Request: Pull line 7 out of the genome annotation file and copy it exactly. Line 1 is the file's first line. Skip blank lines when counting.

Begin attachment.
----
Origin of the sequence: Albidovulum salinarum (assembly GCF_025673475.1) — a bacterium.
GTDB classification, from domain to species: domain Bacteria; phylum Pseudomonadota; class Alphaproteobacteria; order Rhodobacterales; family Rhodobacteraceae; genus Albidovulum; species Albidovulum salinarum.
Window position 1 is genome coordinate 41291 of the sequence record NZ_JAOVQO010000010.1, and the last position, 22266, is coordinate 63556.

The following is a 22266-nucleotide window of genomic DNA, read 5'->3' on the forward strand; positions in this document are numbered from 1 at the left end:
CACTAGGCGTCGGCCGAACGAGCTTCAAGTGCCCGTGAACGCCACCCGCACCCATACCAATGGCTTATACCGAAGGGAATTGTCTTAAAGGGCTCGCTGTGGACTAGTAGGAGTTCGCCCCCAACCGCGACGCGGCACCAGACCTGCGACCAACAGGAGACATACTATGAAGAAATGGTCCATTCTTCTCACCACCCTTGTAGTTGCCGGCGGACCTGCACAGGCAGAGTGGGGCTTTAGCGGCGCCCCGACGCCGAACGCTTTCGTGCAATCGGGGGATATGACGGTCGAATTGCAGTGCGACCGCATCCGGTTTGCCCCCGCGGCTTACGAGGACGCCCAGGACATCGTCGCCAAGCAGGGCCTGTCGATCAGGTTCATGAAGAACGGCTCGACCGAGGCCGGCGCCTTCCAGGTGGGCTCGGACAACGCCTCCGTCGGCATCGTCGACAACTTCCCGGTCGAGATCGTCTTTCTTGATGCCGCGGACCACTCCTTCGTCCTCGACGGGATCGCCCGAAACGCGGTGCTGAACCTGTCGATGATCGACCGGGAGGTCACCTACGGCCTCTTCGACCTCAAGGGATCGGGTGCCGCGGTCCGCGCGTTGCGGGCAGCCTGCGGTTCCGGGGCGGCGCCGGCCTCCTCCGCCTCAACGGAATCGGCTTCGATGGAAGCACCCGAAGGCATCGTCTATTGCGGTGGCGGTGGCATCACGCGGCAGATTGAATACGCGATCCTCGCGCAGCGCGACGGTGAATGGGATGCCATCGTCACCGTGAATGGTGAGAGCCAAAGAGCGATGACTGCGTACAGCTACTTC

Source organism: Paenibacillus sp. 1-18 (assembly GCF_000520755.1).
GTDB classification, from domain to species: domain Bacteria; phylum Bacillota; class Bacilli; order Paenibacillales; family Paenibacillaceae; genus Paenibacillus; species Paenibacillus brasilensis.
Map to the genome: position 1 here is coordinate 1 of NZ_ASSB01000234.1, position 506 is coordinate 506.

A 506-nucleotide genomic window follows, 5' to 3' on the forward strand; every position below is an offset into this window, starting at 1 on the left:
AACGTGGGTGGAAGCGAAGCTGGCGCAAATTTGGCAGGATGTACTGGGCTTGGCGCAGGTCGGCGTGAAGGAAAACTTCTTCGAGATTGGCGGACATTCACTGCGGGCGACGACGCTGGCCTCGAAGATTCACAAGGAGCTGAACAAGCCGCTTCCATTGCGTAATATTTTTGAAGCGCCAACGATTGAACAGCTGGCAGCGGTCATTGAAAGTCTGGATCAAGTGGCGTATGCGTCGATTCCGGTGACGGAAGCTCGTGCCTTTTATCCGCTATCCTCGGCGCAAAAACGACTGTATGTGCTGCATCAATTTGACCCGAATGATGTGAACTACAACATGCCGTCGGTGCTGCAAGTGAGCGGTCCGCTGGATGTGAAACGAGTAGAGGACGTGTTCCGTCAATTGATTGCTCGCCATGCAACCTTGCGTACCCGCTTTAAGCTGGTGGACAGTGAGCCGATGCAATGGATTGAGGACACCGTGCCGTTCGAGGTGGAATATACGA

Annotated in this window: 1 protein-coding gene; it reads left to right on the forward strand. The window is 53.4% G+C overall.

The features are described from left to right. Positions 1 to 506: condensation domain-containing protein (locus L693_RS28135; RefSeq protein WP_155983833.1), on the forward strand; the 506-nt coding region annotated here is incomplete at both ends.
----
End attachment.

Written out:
GTDB classification, from domain to species: domain Bacteria; phylum Bacillota; class Bacilli; order Paenibacillales; family Paenibacillaceae; genus Paenibacillus; species Paenibacillus brasilensis.